I don’t think we are going against the grain

Marc Arand, Group CEO of Banque Havilland, talks about the strategic decision to sell Banque Havilland’s institutional banking activities.

Photo: Matic Zorman / Maison Moderne

Banque Havilland has announced the sale of its institutional banking activities to Banco Inversis. Marc Arand, group CEO, explains the reasons for this transaction, the bank’s objectives and shares his vision of private banking.

Marc Arand, a German national, was appointed group CEO of Banque Havilland on 1 April 2022. He joined the group when it was founded in 2009. He has held various positions within the group, including managing director of the subsidiary Banque Havilland (Liechtenstein) AG. He has a degree in banking economics from the Frankfurt School of Finance.

Marc Fassone: What led you to sell your institutional banking business to Banco Inversis?

Marc Arand: I think that today banks like ours have to make sure that they focus on their service proposition and strive to deliver it at the highest level of excellence. For us, the private bank. When I arrived in Luxembourg last April as CEO, we decided to focus on the private banking business in line with our new strategy, ‘Excellence 2024’. We reviewed all our activities and concluded that institutional banking was no longer part of our core business.

“(…) we decided to focus on the private banking business in line with our new strategy, ‘Excellence 2024’. We reviewed all our activities and concluded that institutional banking was no longer part of our core business.”


By selling these activities, don’t you have the feeling that you are going against the grain, whereas many banks are using these businesses as a complementary growth lever?

On the one hand, the business areas are complementary, on the other hand, they differ considerably in detail. Part of our concept is to adapt quickly to new market conditions, which is much easier to do with a clear focus.

I don’t think we are going against the grain, quite the contrary. For banks with a positioning like ours, the important thing is not to spread yourself too thin and to make sure that the service you provide to your private clients is better than that of your competitors.

Can you detail the ins and outs of your ‘Excellence 2024’ strategy?

Banque Havilland has its parent company here in Luxembourg, a subsidiary in Liechtenstein, one in Monaco and a branch in Switzerland. We employ 190 people at group level, 130 of whom are in Luxembourg. We are positioned in all these markets where we believe there is strong growth potential for the future. And where we can also take market share by being more efficient thanks to our services. And as far as our target area is concerned, Europe is our primary focus.

Excellence 2024 was conceived in 2022 to be implemented in 2023 and evaluated in 2024 before being possibly amended. Its philosophy is to ensure that our service offering brings excellence to the customer. This strategy is based on three pillars: the talent we need to acquire, the IT infrastructure that must allow us to be more agile, and the integration of ESG practices into our business model and product offering. What I can already tell you today is that the steps we took last year are already having a positive effect on our financial performance this year. And that the first quarter of 2023 has been better than expected.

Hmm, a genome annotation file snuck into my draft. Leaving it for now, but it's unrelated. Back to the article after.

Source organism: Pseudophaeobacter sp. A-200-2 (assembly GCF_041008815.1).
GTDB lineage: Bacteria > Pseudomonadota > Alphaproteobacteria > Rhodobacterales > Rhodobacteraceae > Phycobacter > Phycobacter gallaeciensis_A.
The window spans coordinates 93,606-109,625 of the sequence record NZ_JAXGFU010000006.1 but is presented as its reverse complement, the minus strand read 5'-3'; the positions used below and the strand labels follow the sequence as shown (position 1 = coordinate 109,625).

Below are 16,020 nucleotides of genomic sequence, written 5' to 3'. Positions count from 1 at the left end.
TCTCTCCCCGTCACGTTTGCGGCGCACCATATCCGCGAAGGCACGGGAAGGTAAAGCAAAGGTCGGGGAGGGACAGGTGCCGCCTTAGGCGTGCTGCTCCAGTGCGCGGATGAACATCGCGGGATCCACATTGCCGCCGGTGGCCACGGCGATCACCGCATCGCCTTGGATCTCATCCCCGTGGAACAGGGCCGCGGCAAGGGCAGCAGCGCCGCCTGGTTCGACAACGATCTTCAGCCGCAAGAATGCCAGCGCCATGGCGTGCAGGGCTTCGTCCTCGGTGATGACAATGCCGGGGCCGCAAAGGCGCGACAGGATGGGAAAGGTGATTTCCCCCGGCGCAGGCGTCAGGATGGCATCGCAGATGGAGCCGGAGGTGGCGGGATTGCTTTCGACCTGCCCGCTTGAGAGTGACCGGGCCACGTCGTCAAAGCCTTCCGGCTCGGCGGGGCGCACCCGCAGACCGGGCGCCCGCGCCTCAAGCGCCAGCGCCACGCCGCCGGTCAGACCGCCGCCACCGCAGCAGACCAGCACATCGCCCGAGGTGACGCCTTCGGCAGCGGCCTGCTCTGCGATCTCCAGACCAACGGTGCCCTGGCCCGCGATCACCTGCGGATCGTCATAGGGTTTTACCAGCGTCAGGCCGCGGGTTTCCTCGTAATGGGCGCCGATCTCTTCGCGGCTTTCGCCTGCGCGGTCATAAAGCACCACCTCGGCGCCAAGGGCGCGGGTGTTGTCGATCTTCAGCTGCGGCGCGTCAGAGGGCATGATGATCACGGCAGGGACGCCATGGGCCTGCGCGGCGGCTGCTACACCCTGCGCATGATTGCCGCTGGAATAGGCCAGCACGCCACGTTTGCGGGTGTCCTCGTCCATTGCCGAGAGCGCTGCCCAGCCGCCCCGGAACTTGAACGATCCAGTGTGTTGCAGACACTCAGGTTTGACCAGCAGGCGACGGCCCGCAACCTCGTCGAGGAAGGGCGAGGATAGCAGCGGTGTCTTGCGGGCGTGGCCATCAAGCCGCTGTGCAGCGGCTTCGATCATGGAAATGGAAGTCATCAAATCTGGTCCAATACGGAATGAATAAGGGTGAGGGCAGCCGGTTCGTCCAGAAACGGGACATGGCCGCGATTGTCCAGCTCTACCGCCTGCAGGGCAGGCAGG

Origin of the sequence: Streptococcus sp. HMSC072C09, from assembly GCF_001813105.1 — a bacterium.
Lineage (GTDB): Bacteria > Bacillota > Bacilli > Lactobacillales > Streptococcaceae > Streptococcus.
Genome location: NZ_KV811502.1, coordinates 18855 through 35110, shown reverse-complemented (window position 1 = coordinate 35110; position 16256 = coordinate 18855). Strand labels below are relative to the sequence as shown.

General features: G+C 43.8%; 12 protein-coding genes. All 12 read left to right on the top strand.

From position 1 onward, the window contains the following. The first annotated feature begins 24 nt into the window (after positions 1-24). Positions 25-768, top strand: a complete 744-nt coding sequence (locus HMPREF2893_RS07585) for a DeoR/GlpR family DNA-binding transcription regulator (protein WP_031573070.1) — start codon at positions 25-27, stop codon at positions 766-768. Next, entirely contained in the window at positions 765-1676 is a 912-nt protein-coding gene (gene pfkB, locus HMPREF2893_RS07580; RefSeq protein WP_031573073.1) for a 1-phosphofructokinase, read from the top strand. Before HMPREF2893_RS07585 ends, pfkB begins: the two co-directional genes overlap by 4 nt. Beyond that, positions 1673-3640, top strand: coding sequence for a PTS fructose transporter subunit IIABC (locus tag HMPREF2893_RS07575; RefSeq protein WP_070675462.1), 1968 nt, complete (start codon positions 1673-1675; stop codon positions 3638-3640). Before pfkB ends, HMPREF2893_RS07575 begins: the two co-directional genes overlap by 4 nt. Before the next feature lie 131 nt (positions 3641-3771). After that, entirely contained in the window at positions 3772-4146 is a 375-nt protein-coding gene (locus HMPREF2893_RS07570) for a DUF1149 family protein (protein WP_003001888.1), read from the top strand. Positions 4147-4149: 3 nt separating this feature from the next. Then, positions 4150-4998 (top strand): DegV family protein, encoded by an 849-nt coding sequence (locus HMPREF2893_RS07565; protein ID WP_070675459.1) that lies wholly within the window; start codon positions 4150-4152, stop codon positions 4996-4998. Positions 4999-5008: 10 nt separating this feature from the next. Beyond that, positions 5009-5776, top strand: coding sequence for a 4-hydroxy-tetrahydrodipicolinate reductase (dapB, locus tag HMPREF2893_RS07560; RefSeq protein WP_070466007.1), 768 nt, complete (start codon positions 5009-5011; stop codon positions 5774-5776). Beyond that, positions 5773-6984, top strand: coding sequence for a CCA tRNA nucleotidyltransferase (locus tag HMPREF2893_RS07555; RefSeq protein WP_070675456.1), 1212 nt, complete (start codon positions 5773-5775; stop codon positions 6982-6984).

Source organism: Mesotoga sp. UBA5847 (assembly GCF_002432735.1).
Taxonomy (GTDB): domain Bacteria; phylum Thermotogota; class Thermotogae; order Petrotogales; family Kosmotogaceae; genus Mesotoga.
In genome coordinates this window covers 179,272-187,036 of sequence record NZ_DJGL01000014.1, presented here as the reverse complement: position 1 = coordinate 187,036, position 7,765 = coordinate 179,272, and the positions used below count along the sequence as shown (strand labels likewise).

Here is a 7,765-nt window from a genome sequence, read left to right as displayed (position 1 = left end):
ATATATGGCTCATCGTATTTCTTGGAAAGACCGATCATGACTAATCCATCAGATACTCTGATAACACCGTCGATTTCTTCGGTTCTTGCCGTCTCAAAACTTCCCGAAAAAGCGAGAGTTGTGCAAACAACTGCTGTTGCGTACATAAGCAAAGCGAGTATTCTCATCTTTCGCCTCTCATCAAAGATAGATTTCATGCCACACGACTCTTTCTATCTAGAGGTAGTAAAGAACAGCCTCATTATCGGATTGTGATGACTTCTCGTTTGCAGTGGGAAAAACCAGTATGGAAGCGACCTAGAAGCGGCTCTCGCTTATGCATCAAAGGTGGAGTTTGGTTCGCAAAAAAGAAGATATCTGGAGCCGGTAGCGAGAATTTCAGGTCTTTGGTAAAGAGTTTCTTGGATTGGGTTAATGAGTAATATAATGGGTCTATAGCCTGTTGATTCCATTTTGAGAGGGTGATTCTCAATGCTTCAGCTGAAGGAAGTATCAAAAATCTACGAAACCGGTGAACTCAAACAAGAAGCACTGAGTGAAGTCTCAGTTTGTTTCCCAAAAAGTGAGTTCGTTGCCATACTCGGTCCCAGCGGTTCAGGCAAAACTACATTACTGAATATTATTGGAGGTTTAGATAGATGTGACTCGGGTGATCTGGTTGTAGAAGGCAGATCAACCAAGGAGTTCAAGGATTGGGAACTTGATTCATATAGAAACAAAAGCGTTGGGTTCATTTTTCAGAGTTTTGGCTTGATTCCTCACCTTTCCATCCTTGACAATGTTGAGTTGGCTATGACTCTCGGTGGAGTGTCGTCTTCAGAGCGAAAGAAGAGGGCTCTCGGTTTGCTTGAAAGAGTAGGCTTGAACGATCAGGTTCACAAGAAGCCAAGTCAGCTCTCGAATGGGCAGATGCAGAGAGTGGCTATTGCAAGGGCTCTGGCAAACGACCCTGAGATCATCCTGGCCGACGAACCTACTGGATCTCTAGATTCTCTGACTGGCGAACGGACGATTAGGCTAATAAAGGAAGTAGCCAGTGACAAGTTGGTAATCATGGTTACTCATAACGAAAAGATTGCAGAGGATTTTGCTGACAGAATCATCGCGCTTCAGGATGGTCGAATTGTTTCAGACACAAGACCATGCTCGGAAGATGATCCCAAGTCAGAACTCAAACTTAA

What are your main challenges today?

I think our challenges are common to the whole industry.

First of all, there is cost control–and not only the ever-increasing regulatory costs–in an environment with decreasing margins. This makes it necessary to invest in information technology. Faced with the dual competition of large international banks and local banks, you can only survive if you adopt lean and efficient processes supported by digitalisation.

The second differentiator is service. Today, the growth of ‘discretionary’ activities and commissions is being reduced in favour of purely advisory activities.

Finally, there is talent acquisition and retention. The fact that we are a local bank on a human scale opens up opportunities that large institutions cannot offer in the same way: a responsible role with the possibility of making a strong personal contribution and rapid career progression. Take my example: I started working in the bank at the time of its creation and held several important positions within the group before becoming group managing director. I think this can motivate people. We support them in their career path by offering them training that will enable them to acquire autonomy and responsibility–empowerment is one of our core values.

There is a lot of talk these days about concentration, profitability and achieving critical mass. Is there a long-term place for an institution like yours?

Yes, our clients have banking relationships with large banks, but also with smaller ones. Banks like ours that serve them, if not better, at least with a more personal service, with tailor-made solutions. Many people are looking for that. And this is where we can differentiate ourselves from the big players in private banking. By being smaller, we are more agile in adapting to market trends and the requirements [in order to match] our competitors.

(source: Delano and Paperjam)